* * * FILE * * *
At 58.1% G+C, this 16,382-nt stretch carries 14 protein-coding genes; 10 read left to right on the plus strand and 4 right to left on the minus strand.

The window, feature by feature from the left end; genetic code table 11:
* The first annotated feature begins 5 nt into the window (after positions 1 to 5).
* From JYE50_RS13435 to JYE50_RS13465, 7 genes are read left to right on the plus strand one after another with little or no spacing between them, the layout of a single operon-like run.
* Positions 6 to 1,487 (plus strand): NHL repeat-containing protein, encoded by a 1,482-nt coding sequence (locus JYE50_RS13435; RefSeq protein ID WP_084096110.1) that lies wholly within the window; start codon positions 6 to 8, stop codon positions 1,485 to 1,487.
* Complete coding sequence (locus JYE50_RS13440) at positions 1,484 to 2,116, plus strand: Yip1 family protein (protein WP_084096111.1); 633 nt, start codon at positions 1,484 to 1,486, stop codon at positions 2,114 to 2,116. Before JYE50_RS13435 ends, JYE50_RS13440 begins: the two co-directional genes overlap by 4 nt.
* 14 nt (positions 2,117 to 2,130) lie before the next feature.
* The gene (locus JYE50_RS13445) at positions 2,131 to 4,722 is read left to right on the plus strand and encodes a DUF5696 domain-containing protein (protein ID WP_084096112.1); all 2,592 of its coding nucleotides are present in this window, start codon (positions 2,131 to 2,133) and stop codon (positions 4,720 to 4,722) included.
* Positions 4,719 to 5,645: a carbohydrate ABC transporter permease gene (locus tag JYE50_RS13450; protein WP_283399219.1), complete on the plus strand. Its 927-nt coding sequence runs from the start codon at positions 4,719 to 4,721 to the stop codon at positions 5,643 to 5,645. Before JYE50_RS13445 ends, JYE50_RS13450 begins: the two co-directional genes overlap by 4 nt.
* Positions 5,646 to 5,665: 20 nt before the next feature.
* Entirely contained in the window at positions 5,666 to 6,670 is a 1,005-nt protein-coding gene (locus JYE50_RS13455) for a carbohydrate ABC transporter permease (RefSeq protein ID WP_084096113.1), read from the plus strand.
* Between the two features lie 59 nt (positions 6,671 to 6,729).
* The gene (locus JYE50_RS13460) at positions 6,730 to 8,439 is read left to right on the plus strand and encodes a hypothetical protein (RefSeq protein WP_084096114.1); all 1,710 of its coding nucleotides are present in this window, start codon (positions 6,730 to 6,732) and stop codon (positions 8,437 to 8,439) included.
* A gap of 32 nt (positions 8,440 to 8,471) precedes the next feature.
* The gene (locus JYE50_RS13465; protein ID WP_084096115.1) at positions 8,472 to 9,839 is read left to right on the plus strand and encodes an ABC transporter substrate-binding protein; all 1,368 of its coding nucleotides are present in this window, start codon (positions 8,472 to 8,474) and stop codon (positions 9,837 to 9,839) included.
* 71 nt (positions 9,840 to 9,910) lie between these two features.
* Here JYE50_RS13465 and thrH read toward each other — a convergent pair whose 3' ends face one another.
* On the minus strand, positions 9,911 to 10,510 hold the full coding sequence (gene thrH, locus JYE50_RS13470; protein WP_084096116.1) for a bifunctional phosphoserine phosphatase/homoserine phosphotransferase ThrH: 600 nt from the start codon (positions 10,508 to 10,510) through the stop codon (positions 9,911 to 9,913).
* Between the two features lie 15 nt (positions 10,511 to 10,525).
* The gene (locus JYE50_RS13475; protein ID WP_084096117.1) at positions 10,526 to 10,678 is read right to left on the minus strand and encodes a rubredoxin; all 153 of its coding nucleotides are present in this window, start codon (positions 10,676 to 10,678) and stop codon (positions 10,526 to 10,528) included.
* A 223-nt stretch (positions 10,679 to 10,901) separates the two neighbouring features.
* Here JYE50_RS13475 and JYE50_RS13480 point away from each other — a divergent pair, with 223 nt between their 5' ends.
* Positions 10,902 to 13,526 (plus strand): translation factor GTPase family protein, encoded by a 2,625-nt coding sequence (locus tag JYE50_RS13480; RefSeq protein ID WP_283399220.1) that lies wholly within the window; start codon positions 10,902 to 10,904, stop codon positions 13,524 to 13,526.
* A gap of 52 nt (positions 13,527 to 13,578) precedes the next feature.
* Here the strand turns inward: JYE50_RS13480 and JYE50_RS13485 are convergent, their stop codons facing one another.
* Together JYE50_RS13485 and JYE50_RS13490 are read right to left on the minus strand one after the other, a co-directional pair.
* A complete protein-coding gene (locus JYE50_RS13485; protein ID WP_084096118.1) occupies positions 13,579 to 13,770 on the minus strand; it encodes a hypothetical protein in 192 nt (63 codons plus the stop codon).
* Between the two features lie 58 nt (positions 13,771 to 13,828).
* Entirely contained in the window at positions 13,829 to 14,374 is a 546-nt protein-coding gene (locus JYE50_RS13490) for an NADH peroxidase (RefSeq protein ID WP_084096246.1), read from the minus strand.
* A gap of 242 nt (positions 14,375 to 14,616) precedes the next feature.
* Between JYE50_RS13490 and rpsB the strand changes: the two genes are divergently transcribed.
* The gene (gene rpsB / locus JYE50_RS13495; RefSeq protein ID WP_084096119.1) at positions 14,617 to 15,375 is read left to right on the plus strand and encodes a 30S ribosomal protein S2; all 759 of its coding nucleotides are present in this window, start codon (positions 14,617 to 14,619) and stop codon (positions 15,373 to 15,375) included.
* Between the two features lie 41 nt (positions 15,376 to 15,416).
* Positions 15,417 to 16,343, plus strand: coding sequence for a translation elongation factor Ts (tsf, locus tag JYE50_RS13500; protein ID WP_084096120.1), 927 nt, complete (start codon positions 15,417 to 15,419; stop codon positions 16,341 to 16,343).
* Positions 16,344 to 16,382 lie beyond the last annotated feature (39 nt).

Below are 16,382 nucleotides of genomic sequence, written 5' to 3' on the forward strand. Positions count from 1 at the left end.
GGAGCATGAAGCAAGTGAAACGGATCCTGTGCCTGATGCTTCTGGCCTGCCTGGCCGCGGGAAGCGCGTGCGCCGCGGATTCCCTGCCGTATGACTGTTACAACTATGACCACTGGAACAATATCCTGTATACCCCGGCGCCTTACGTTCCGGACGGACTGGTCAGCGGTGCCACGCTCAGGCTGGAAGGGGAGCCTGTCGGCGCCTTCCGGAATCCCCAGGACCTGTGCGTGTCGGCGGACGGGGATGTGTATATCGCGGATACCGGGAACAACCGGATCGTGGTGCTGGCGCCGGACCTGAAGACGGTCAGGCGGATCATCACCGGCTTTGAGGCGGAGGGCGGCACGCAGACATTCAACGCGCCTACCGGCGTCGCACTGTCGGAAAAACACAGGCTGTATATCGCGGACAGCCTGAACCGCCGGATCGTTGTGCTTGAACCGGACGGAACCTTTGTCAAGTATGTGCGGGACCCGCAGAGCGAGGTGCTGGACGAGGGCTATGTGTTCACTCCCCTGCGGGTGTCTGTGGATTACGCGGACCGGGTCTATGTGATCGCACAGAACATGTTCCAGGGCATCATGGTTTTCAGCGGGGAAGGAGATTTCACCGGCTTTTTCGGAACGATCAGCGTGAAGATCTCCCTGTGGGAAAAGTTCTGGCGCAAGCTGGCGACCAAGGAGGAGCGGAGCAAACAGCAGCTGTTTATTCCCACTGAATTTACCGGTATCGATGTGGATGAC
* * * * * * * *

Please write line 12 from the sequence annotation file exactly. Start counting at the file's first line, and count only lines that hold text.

* Between the two features lie 59 nt (positions 6,671 to 6,729).